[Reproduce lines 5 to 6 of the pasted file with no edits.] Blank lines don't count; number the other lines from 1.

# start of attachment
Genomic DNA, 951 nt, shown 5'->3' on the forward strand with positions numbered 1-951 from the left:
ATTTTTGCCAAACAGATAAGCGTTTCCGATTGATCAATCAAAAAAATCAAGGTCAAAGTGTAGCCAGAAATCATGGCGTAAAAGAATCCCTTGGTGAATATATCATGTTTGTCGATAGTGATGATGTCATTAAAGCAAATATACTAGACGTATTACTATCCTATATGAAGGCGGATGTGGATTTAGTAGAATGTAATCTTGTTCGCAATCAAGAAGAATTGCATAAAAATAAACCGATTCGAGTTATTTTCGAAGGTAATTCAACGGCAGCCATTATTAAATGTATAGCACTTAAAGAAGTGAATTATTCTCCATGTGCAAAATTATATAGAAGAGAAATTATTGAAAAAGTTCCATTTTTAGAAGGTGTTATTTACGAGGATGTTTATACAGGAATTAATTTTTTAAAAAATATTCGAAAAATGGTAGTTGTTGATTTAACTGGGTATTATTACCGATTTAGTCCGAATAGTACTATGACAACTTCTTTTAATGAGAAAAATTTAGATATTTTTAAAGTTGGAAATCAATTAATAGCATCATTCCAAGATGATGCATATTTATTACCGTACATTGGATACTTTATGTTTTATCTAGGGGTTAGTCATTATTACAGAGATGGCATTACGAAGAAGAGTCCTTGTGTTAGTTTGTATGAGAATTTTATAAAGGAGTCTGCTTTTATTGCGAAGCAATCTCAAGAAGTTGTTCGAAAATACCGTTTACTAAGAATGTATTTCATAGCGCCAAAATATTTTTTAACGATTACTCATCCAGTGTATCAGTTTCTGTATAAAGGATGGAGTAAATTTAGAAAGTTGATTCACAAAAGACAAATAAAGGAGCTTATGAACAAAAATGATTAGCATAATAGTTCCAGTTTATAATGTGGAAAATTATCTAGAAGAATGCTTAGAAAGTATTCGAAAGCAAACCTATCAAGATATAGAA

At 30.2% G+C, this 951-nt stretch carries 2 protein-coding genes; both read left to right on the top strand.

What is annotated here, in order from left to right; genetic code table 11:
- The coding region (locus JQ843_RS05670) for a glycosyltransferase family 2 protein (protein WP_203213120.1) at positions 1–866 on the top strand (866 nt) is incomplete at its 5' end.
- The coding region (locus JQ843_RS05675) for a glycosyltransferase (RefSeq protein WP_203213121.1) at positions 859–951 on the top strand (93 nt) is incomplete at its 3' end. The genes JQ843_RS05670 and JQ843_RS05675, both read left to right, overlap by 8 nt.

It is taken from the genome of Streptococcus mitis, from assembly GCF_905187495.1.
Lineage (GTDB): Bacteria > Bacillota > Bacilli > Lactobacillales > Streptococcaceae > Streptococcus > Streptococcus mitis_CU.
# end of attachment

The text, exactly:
- The coding region (locus JQ843_RS05670) for a glycosyltransferase family 2 protein (protein WP_203213120.1) at positions 1–866 on the top strand (866 nt) is incomplete at its 5' end.
- The coding region (locus JQ843_RS05675) for a glycosyltransferase (RefSeq protein WP_203213121.1) at positions 859–951 on the top strand (93 nt) is incomplete at its 3' end. The genes JQ843_RS05670 and JQ843_RS05675, both read left to right, overlap by 8 nt.